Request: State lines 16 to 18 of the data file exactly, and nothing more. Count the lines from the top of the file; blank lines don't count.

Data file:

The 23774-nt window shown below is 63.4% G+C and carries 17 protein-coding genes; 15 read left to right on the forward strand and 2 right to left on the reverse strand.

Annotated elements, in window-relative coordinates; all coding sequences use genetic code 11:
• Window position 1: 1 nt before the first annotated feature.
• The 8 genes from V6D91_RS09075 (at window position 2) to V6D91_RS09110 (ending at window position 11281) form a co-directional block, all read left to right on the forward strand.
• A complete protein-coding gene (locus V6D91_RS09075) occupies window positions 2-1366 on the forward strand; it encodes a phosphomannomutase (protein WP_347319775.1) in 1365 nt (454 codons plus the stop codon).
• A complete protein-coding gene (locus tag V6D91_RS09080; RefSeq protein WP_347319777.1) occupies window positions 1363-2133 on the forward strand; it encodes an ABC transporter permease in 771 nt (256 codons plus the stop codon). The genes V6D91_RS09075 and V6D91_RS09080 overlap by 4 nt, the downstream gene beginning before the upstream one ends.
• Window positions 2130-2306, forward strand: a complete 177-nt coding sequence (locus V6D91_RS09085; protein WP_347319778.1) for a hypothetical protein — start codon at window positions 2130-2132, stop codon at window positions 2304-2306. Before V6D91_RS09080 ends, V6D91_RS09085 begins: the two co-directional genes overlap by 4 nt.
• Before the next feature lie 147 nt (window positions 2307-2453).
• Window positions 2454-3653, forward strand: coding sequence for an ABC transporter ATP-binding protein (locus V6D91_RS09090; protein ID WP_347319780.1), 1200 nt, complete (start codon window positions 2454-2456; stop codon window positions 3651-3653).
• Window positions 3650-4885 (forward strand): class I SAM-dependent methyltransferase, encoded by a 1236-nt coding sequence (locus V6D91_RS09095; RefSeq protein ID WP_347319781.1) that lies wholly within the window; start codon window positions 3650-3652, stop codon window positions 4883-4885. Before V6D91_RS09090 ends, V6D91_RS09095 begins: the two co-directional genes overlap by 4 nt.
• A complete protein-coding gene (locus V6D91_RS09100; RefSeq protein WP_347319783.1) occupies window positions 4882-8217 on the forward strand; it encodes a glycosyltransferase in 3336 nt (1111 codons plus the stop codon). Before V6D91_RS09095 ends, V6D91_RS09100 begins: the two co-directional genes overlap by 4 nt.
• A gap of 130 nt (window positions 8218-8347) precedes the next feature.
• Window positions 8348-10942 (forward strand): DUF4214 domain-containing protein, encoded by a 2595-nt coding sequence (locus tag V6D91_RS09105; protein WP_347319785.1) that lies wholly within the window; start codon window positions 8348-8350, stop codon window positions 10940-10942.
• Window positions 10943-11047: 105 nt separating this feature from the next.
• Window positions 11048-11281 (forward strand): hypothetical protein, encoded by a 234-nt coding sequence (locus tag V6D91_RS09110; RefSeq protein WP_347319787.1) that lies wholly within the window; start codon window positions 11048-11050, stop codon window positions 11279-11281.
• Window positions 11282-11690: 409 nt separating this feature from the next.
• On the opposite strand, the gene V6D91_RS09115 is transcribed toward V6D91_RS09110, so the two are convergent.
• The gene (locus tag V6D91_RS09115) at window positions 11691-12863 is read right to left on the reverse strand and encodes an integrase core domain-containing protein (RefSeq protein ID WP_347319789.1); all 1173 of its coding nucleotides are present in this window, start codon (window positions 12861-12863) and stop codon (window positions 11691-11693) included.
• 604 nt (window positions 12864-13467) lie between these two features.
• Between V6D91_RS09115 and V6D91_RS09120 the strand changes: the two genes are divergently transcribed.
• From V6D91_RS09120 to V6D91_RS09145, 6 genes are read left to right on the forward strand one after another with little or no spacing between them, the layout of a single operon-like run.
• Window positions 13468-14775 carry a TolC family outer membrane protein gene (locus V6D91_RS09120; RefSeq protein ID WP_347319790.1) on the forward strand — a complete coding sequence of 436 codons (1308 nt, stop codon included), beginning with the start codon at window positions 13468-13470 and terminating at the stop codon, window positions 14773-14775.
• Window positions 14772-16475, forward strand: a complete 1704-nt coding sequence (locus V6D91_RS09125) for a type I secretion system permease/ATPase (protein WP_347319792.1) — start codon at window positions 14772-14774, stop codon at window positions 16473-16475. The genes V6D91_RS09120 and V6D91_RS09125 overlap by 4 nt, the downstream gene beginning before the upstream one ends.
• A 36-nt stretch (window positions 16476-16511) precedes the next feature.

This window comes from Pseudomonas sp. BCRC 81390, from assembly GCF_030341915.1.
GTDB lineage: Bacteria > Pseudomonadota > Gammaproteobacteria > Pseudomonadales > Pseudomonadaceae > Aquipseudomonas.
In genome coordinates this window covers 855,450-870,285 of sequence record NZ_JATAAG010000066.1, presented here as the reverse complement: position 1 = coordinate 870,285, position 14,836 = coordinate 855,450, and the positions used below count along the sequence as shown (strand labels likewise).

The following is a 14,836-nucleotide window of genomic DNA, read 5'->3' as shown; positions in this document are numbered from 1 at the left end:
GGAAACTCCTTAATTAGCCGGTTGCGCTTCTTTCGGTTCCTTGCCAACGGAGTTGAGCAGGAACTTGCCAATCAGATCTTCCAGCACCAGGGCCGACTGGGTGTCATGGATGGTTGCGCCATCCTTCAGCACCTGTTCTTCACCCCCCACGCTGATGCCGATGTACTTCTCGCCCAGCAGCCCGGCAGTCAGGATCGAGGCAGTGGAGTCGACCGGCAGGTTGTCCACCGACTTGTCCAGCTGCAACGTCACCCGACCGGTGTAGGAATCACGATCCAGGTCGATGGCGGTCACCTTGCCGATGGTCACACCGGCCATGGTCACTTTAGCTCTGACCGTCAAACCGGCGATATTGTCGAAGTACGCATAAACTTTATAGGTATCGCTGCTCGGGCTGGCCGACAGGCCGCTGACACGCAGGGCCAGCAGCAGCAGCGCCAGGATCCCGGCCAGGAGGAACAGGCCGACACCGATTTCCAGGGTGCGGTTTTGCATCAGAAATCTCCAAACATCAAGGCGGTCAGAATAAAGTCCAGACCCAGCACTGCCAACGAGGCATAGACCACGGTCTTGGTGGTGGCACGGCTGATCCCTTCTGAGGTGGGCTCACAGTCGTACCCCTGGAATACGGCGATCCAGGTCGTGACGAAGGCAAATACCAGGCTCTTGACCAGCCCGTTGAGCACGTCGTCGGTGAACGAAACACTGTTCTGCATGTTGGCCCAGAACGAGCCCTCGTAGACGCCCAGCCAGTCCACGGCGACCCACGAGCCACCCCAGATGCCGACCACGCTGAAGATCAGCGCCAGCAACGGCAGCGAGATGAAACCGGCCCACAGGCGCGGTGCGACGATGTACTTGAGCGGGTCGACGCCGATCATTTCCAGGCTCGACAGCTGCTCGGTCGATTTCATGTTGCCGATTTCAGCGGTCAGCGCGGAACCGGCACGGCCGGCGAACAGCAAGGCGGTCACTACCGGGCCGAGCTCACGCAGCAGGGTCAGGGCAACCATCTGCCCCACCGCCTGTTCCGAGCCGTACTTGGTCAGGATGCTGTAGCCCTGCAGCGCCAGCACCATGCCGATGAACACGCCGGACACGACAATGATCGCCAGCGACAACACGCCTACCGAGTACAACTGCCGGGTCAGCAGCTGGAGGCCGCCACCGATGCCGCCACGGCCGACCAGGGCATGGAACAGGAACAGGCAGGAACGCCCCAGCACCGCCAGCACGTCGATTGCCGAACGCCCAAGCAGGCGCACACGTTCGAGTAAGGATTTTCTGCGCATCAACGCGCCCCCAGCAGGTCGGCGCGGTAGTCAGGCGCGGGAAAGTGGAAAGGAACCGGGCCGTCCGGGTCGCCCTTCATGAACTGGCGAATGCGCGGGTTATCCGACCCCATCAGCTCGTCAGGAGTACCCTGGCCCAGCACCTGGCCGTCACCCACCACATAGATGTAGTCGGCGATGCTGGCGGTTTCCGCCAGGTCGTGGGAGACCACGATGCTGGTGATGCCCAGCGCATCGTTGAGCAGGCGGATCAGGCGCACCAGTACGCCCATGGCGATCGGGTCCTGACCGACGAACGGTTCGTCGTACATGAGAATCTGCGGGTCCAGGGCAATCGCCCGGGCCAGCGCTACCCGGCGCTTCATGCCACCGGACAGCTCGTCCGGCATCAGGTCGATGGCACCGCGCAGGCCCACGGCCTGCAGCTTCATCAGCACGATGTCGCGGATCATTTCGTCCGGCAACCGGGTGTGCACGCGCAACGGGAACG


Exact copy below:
• Window positions 11282-11690: 409 nt separating this feature from the next.
• On the opposite strand, the gene V6D91_RS09115 is transcribed toward V6D91_RS09110, so the two are convergent.
• The gene (locus tag V6D91_RS09115) at window positions 11691-12863 is read right to left on the reverse strand and encodes an integrase core domain-containing protein (RefSeq protein ID WP_347319789.1); all 1173 of its coding nucleotides are present in this window, start codon (window positions 12861-12863) and stop codon (window positions 11691-11693) included.